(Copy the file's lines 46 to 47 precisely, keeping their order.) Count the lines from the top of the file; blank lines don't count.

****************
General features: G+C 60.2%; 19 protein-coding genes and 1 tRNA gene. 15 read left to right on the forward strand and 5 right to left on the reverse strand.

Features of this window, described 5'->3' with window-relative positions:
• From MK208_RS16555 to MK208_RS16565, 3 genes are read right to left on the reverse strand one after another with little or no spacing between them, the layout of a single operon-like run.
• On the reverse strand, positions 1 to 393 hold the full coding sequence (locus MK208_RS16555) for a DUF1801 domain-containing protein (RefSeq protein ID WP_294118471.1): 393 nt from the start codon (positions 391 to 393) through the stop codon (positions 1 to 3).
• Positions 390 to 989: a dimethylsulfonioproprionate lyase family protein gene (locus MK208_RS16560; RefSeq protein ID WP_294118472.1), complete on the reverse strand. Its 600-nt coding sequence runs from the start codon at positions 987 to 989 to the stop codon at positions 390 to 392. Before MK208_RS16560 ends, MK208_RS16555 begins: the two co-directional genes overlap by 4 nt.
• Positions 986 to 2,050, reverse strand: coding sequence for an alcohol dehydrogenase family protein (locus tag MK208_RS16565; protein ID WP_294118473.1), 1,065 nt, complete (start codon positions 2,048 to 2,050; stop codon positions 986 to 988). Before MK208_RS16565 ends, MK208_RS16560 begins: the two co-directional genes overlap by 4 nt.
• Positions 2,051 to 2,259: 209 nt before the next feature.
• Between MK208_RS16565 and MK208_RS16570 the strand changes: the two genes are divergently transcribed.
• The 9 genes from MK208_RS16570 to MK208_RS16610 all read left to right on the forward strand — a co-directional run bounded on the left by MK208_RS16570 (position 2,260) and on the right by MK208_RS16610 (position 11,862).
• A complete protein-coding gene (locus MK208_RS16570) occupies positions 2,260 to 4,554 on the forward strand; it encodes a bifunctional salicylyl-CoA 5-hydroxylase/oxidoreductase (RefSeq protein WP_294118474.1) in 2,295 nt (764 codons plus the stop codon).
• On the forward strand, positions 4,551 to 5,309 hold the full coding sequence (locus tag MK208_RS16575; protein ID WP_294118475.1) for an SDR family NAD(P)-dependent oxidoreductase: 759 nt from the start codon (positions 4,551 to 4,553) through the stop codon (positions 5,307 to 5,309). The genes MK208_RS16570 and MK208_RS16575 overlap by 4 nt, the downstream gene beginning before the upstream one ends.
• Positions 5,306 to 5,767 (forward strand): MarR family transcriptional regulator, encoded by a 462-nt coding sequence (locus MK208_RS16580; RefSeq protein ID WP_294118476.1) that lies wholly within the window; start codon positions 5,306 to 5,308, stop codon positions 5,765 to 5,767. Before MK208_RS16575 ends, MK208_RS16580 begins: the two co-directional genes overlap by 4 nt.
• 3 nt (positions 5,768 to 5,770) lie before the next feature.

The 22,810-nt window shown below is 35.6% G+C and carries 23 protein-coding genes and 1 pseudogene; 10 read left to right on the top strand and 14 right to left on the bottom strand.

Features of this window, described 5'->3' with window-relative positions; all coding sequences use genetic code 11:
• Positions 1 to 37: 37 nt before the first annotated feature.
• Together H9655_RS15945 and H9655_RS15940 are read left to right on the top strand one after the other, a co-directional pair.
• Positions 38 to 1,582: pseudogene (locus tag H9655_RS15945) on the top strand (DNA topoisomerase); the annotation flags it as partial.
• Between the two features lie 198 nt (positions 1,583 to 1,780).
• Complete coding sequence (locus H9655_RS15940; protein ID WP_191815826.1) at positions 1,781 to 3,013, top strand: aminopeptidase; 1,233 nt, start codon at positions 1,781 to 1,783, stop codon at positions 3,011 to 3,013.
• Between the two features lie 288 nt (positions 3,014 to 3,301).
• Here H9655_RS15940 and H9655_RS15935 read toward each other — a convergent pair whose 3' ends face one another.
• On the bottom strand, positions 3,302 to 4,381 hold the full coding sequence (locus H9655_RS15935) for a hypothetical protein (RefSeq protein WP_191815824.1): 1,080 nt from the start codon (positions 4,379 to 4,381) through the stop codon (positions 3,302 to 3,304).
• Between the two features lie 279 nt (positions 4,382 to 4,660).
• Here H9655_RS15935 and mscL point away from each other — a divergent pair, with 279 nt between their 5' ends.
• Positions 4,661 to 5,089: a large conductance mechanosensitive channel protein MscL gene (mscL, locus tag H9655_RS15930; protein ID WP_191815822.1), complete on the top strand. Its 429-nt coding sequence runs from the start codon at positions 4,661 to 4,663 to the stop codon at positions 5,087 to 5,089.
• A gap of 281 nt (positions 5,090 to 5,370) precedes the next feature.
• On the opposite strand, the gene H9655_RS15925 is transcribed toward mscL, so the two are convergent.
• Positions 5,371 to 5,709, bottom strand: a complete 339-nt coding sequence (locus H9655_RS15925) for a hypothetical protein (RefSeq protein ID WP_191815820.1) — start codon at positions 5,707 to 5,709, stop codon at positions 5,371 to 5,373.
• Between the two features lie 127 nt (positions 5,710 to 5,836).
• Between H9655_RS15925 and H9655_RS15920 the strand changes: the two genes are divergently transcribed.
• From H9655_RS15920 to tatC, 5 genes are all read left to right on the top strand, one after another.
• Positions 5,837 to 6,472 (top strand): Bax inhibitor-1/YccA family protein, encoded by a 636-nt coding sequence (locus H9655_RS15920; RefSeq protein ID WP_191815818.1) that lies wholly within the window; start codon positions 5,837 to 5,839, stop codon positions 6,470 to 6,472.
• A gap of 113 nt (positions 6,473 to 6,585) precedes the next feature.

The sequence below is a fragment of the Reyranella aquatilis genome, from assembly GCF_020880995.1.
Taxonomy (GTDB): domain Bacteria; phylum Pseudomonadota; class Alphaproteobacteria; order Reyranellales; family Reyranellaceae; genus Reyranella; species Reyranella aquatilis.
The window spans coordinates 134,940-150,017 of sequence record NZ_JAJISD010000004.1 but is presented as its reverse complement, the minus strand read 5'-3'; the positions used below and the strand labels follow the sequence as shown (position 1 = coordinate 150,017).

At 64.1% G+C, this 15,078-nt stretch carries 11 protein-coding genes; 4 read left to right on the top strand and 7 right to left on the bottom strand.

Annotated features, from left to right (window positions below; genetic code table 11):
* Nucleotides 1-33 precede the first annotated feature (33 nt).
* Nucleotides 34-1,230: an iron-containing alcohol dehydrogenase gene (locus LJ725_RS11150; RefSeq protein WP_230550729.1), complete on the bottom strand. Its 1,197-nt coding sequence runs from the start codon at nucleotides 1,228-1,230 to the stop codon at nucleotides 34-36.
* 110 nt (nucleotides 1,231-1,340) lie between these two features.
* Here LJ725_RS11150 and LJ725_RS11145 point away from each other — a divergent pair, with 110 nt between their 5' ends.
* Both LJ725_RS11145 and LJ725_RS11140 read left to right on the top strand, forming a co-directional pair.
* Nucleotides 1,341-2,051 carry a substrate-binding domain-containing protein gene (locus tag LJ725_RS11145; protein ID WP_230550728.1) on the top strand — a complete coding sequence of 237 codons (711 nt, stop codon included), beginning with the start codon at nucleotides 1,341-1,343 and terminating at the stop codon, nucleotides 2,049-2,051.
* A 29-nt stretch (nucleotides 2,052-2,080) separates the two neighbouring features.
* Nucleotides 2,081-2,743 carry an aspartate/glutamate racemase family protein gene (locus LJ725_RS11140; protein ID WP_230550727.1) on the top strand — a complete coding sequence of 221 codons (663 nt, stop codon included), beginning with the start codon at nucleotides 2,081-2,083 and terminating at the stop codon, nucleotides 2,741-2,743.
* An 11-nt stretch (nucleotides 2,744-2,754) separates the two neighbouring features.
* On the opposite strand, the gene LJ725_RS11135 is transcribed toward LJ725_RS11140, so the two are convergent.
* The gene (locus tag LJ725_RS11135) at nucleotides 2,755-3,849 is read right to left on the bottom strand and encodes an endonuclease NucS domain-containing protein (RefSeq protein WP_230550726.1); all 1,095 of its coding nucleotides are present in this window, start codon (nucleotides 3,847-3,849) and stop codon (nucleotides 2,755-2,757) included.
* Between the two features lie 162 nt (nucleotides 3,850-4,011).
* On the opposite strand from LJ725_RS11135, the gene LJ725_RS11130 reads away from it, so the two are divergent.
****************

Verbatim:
* A 29-nt stretch (nucleotides 2,052-2,080) separates the two neighbouring features.
* Nucleotides 2,081-2,743 carry an aspartate/glutamate racemase family protein gene (locus LJ725_RS11140; protein ID WP_230550727.1) on the top strand — a complete coding sequence of 221 codons (663 nt, stop codon included), beginning with the start codon at nucleotides 2,081-2,083 and terminating at the stop codon, nucleotides 2,741-2,743.